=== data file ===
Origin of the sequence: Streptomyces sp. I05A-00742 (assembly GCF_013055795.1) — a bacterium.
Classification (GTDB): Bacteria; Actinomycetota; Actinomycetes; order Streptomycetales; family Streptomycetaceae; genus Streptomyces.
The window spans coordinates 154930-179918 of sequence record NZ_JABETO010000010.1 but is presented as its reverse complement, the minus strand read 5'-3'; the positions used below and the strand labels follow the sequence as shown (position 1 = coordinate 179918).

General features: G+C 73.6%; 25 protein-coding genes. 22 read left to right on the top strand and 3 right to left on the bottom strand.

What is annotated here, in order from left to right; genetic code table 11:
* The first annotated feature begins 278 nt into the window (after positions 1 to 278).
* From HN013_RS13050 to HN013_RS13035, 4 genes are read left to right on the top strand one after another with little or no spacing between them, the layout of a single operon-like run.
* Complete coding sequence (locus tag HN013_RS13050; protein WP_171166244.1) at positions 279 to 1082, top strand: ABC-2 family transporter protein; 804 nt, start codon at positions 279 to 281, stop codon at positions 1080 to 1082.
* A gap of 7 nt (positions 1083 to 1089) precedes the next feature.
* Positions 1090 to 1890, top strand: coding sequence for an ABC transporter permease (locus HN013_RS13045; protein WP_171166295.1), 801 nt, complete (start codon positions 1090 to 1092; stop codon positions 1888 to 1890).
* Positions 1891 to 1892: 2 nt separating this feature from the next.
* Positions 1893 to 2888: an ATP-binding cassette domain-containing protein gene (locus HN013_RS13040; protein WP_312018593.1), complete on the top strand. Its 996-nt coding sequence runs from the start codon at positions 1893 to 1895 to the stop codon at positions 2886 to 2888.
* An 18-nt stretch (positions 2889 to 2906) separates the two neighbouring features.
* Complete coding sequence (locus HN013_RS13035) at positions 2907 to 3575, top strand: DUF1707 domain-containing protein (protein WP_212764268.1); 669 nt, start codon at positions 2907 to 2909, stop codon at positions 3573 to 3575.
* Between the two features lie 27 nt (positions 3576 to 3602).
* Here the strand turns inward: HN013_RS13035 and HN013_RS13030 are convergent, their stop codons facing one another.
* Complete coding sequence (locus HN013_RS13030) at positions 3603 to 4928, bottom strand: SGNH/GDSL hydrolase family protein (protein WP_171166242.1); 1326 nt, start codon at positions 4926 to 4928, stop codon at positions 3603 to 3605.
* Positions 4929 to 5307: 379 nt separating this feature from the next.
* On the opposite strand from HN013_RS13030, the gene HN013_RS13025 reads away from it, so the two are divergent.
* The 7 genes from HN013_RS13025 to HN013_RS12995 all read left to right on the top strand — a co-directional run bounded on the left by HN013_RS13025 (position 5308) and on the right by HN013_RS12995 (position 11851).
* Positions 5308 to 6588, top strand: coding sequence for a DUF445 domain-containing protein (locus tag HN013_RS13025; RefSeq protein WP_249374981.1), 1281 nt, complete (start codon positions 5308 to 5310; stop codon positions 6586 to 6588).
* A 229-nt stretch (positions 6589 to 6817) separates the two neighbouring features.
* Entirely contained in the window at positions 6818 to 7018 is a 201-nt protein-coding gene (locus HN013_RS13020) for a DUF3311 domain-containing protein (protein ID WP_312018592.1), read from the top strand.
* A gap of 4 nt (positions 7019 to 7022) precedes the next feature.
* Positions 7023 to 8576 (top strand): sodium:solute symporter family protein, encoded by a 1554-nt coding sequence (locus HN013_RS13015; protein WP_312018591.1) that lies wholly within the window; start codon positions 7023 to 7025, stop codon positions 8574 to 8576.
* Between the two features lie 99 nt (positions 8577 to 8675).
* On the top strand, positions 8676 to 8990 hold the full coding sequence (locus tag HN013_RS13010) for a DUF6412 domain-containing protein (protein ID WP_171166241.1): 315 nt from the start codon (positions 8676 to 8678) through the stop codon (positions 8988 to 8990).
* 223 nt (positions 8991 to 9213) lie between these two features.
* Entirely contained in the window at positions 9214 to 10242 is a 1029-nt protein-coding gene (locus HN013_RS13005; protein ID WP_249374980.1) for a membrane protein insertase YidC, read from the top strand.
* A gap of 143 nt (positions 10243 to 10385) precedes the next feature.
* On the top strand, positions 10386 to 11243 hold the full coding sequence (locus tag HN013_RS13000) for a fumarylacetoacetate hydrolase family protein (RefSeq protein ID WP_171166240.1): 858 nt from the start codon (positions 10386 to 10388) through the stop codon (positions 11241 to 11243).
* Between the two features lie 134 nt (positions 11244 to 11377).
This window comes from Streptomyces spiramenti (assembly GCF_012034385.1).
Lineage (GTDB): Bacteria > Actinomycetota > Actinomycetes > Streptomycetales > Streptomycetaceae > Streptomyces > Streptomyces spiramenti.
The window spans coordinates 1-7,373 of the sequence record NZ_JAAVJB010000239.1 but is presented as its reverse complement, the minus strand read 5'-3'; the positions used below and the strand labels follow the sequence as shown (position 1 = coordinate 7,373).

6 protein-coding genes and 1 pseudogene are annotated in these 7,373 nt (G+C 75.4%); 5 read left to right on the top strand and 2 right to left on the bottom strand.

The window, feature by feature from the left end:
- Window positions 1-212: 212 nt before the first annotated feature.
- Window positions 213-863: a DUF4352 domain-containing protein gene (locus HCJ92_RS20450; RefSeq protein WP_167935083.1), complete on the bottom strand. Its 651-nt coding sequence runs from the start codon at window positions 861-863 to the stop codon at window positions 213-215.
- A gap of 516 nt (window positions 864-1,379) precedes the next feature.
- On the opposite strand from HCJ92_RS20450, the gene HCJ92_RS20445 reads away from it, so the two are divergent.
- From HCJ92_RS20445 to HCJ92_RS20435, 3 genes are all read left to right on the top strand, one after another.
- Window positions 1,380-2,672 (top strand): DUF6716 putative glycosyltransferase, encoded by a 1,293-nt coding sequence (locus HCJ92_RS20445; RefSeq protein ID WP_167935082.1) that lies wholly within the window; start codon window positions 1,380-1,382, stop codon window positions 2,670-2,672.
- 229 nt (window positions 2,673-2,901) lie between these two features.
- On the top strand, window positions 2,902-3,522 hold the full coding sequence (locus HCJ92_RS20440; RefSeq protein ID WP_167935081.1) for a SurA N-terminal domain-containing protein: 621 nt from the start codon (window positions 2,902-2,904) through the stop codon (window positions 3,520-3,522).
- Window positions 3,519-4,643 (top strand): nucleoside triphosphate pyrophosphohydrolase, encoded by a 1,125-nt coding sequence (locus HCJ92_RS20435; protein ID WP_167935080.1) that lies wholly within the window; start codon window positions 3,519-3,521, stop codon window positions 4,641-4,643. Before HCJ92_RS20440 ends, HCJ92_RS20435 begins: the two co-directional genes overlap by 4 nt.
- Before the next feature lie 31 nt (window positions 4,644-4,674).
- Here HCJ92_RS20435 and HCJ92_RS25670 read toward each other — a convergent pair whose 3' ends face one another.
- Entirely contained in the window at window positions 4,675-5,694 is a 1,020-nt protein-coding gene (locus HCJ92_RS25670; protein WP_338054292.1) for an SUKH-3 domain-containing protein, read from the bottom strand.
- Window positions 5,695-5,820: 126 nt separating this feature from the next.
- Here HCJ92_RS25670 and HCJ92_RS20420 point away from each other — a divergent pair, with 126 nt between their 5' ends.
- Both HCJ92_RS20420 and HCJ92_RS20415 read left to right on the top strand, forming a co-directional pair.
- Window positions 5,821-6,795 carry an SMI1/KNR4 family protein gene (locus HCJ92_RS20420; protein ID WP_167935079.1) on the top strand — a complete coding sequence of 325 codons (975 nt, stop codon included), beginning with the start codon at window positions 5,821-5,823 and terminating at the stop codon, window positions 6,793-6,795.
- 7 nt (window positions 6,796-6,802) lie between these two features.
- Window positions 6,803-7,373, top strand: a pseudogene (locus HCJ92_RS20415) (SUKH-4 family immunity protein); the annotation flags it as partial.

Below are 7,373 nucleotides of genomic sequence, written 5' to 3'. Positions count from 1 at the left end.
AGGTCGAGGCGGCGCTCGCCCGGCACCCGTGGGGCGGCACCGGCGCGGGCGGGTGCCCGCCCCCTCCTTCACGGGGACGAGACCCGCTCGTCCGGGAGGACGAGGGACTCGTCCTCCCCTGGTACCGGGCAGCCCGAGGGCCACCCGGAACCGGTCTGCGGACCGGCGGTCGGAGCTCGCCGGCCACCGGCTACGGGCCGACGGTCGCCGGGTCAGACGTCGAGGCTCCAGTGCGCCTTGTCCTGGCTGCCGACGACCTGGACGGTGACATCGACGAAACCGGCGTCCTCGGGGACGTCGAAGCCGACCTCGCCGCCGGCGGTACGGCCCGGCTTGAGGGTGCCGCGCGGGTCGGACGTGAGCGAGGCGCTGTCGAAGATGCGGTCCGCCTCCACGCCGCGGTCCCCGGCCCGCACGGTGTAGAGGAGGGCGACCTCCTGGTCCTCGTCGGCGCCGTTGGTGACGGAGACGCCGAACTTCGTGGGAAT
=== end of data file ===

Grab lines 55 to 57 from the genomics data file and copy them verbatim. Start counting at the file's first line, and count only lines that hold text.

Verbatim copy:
- Window positions 6,803-7,373, top strand: a pseudogene (locus HCJ92_RS20415) (SUKH-4 family immunity protein); the annotation flags it as partial.

Below are 7,373 nucleotides of genomic sequence, written 5' to 3'. Positions count from 1 at the left end.
AGGTCGAGGCGGCGCTCGCCCGGCACCCGTGGGGCGGCACCGGCGCGGGCGGGTGCCCGCCCCCTCCTTCACGGGGACGAGACCCGCTCGTCCGGGAGGACGAGGGACTCGTCCTCCCCTGGTACCGGGCAGCCCGAGGGCCACCCGGAACCGGTCTGCGGACCGGCGGTCGGAGCTCGCCGGCCACCGGCTACGGGCCGACGGTCGCCGGGTCAGACGTCGAGGCTCCAGTGCGCCTTGTCCTGGCTGCCGACGACCTGGACGGTGACATCGACGAAACCGGCGTCCTCGGGGACGTCGAAGCCGACCTCGCCGCCGGCGGTACGGCCCGGCTTGAGGGTGCCGCGCGGGTCGGACGTGAGCGAGGCGCTGTCGAAGATGCGGTCCGCCTCCACGCCGCGGTCCCCGGCCCGCACGGTGTAGAGGAGGGCGACCTCCTGGTCCTCGTCGGCGCCGTTGGTGACGGAGACGCCGAACTTCGTGGGAAT